History 598. 01 Senior colloquium colonial encounters: european imperialism 1830-1930



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HISTORY 598.01 SENIOR COLLOQUIUM

 

COLONIAL ENCOUNTERS:



EUROPEAN IMPERIALISM 1830-1930

 

History 598.01                                                                           Prof. Alice L. Conklin



Winter 2005                                                                              conklin.44@osu.edu

W 1:30-3:18                                                                              232 Dulles Hall

DB 0047                                                                                   Tel: 2-6325

 

This course will explore Europe’s often brutal -- and always complex -- encounter with some of the peoples it colonized in the modern “Age of Empire,” and the many different ways in which historians have written about this encounter.  Special attention will be paid to the French, British and Belgians in Africa, the devastating impact of their policies, and the way Africans shaped colonial cultures in Europe itself.  Themes we will consider include the motives for European expansion;  the emergence of new racist and humanitarian ideologies;  masculinity, interracial unions, and fears of miscegenation;  women’s roles in empire;  strategies of resistance and accommodation to colonial rule;  and the continuing influence of the colonial past on Europe’s multicultural societies today.  Students may write their final paper on an aspect of modern European imperialism in some other part of the world if they so choose (e.g. the British in India, the Dutch in Indonesia, the French in Vietnam, etc.)



           

REQUIRED TEXTS (all available from University Bookstore, and on reserve in library):

 

Alice L. Conklin and Ian Christopher Fletcher (eds.), European Imperialism 1830-1930



Hergé, The Adventures of Tintin in the Congo

Adam Hochschild, King Leopold’s Ghost

Andrew Porter (ed.), The Oxford History of the British Empire, vol. 3: The Nineteenth Century

 

All other readings (except those marked “handout” in the syllabus) are on Electronic Reserves(on-line), as well as on regular reserve in the library. For instructions on how to access Electronic Reserve, please see attached sheet.



 

OFFICE HOURS:  Thursday, 1:30-3:30 p.m. or by appointment

 

CLASS REQUIREMENTS:



 

         Students should come to all classes prepared, and participate actively in discussions.  You will be asked to read a number of articles, primary sources, and book chapters each week, and should have the reading completed before class.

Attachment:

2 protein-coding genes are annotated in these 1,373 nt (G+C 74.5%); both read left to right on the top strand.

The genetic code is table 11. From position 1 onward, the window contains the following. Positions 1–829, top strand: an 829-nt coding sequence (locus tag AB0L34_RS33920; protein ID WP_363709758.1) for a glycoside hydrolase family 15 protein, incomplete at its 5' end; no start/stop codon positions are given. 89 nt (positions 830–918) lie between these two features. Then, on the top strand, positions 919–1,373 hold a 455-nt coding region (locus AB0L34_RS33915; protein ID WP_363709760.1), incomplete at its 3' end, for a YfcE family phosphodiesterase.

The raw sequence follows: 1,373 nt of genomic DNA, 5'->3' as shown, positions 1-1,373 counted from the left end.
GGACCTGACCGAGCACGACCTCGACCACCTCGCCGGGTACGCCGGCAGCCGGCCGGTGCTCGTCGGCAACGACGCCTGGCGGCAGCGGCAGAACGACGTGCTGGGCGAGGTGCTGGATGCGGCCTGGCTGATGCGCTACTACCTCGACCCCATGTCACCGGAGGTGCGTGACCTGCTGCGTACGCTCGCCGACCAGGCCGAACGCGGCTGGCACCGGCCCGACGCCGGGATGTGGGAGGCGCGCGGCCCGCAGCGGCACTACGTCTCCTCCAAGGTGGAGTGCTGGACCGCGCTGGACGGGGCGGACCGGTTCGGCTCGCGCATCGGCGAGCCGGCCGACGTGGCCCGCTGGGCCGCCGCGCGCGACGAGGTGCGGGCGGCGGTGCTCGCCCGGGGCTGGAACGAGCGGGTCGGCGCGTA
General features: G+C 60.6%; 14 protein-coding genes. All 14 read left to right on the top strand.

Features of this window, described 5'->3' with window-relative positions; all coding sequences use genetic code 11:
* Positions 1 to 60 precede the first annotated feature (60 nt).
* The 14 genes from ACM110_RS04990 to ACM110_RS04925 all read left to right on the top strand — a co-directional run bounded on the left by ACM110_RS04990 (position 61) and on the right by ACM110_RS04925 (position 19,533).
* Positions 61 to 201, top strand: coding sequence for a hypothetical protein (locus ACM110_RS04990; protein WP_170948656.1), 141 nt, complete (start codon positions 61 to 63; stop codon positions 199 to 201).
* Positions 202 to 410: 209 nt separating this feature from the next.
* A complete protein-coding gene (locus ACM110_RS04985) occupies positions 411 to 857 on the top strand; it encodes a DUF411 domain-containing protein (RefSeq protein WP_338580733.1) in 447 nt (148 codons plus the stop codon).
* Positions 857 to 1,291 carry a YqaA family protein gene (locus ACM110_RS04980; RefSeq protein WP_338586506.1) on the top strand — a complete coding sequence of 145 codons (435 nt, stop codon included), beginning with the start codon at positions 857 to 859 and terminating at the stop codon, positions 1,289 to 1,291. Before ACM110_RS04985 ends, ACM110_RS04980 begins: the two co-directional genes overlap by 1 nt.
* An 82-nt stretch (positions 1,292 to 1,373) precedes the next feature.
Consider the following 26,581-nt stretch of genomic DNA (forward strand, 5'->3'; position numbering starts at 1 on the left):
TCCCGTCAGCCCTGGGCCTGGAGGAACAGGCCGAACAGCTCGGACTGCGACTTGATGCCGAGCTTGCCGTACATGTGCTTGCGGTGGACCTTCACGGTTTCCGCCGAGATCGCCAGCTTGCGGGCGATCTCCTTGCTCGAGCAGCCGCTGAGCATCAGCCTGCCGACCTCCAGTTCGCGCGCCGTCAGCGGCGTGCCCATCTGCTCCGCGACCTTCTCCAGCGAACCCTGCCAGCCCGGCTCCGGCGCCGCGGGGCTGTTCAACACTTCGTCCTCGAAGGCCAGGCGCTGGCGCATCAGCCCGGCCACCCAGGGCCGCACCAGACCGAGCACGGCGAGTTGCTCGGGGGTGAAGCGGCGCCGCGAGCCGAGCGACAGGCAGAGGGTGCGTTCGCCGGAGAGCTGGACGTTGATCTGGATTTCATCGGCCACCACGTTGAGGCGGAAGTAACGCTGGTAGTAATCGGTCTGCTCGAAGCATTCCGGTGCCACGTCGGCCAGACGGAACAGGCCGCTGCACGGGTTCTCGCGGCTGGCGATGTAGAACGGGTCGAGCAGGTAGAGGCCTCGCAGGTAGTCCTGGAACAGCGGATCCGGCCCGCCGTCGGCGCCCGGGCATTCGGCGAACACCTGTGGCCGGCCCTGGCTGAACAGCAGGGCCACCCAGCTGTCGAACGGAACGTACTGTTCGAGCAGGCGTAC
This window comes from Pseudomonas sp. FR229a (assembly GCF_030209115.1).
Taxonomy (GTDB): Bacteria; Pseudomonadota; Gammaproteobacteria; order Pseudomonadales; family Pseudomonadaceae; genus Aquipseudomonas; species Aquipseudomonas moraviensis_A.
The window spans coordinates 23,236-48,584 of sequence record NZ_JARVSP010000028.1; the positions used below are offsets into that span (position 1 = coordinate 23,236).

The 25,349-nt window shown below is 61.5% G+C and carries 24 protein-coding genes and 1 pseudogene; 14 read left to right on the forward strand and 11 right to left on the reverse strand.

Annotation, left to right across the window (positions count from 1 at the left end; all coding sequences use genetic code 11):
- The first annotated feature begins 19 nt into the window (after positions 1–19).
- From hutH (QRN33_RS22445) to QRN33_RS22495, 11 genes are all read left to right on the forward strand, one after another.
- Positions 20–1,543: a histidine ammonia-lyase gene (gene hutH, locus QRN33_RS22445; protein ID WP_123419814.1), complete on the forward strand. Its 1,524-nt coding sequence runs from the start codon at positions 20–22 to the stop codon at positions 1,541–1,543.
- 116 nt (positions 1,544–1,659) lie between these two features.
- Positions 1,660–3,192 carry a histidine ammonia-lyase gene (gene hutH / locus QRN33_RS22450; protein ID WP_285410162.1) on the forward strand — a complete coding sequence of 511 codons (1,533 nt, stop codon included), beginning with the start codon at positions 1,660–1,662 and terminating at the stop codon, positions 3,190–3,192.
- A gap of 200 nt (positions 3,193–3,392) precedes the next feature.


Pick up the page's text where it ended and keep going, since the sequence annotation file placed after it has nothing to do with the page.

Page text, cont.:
         Each week, by the day before we meet for class, I want you to e-mail me one or two questions suitable for class discussion based on that week’s readings. Try to come up with questions that will help us to discuss and interpret the assigned sources in class.



 

        There will be three short papers (not to exceed three double-spaced pages) due in the first half of the quarter.  The course will conclude with a final paper (approximately ten double-spaced pages) on one of the topics discussed in class. This paper must incorporate three additional sources beyond those used in the class.  Students must choose their topics in consultation with me no later than the seventh week of the quarter, and to submit their final bibliographies in the ninth week of the quarter.

 

        Please note that all students must be officially enrolled in the course by the end of the second full week of the quarter.  No request to add the course will be approved by the department chair after that time.  Enrolling officially and on time is solely the responsibility of each student.



 

 

GRADING:



 

Your grade will be based on the following components:

Final paper: 35%

First short writing assignment: 10%

Second short writing assignment: 10%

Third short writing assignment: 10%

Classroom participation: 30%

E-mailed questions based on weekly readings (weeks 3-10): 5%

 

Grades will be computed on the following standard scale:



 

A+ 97.5% and above   B+ 87.5% and above   C+ 77.5% and above   D+ 67.5% and above

A    92.5% and above   B     82.5% and above   C    72.5% and above   D   60% and above

A-   90%  and above     B-   80% and above      C-    70% and above     E    below 60%

COURSE SCHEDULE:

Week One (5 January)

 

Course introduction: European expansion in the nineteenth century



 

Week Two (12 January)

 

Theme: What is imperialism?



 

Stephen Howe, “Who’s an imperialist?” in Empire: A Very Short Introduction, 9-34

Alice Conklin and Ian Fletcher, introduction to European Imperialism, 1-9

Andrew Porter, introduction to Oxford History of the British Empire, vol. 3 (OHBE), 1-28

Adam Hochschild, King Leopold’s Ghost, 1-74